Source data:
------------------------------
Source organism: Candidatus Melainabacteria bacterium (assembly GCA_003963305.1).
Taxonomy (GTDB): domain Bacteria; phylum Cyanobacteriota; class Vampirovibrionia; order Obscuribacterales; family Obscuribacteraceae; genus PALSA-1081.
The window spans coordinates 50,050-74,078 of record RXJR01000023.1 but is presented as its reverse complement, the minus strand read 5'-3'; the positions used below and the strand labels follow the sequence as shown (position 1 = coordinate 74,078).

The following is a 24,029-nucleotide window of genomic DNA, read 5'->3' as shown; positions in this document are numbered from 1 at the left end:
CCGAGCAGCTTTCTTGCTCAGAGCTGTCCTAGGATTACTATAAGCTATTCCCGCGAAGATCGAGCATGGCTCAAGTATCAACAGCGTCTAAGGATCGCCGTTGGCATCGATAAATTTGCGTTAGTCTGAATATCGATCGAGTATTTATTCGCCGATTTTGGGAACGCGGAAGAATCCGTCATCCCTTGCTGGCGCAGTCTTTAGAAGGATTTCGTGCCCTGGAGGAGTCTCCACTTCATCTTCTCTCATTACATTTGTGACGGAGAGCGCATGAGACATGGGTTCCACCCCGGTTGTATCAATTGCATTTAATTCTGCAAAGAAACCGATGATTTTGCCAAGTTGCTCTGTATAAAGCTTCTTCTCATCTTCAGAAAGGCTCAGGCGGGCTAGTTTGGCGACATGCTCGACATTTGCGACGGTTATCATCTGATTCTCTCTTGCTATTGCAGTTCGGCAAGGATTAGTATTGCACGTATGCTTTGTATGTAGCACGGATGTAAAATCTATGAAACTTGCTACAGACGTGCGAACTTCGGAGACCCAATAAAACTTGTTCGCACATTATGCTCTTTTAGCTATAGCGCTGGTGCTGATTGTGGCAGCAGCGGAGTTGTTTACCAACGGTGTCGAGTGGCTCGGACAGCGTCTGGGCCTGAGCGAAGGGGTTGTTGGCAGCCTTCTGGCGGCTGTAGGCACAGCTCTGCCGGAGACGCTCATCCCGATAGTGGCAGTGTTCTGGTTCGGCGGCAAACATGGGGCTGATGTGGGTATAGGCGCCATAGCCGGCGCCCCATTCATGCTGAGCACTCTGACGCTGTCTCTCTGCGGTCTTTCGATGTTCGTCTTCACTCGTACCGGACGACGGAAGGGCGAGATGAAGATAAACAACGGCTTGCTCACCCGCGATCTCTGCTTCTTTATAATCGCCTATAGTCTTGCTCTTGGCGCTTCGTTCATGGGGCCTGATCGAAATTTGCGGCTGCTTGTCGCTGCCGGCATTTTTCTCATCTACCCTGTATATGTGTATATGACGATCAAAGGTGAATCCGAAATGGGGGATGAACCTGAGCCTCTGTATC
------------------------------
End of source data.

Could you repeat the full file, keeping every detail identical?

Source organism: Candidatus Melainabacteria bacterium (assembly GCA_003963305.1).
Taxonomy (GTDB): domain Bacteria; phylum Cyanobacteriota; class Vampirovibrionia; order Obscuribacterales; family Obscuribacteraceae; genus PALSA-1081.
The window spans coordinates 50,050-74,078 of record RXJR01000023.1 but is presented as its reverse complement, the minus strand read 5'-3'; the positions used below and the strand labels follow the sequence as shown (position 1 = coordinate 74,078).

The following is a 24,029-nucleotide window of genomic DNA, read 5'->3' as shown; positions in this document are numbered from 1 at the left end:
CCGAGCAGCTTTCTTGCTCAGAGCTGTCCTAGGATTACTATAAGCTATTCCCGCGAAGATCGAGCATGGCTCAAGTATCAACAGCGTCTAAGGATCGCCGTTGGCATCGATAAATTTGCGTTAGTCTGAATATCGATCGAGTATTTATTCGCCGATTTTGGGAACGCGGAAGAATCCGTCATCCCTTGCTGGCGCAGTCTTTAGAAGGATTTCGTGCCCTGGAGGAGTCTCCACTTCATCTTCTCTCATTACATTTGTGACGGAGAGCGCATGAGACATGGGTTCCACCCCGGTTGTATCAATTGCATTTAATTCTGCAAAGAAACCGATGATTTTGCCAAGTTGCTCTGTATAAAGCTTCTTCTCATCTTCAGAAAGGCTCAGGCGGGCTAGTTTGGCGACATGCTCGACATTTGCGACGGTTATCATCTGATTCTCTCTTGCTATTGCAGTTCGGCAAGGATTAGTATTGCACGTATGCTTTGTATGTAGCACGGATGTAAAATCTATGAAACTTGCTACAGACGTGCGAACTTCGGAGACCCAATAAAACTTGTTCGCACATTATGCTCTTTTAGCTATAGCGCTGGTGCTGATTGTGGCAGCAGCGGAGTTGTTTACCAACGGTGTCGAGTGGCTCGGACAGCGTCTGGGCCTGAGCGAAGGGGTTGTTGGCAGCCTTCTGGCGGCTGTAGGCACAGCTCTGCCGGAGACGCTCATCCCGATAGTGGCAGTGTTCTGGTTCGGCGGCAAACATGGGGCTGATGTGGGTATAGGCGCCATAGCCGGCGCCCCATTCATGCTGAGCACTCTGACGCTGTCTCTCTGCGGTCTTTCGATGTTCGTCTTCACTCGTACCGGACGACGGAAGGGCGAGATGAAGATAAACAACGGCTTGCTCACCCGCGATCTCTGCTTCTTTATAATCGCCTATAGTCTTGCTCTTGGCGCTTCGTTCATGGGGCCTGATCGAAATTTGCGGCTGCTTGTCGCTGCCGGCATTTTTCTCATCTACCCTGTATATGTGTATATGACGATCAAAGGTGAATCCGAAATGGGGGATGAACCTGAGCCTCTGTATC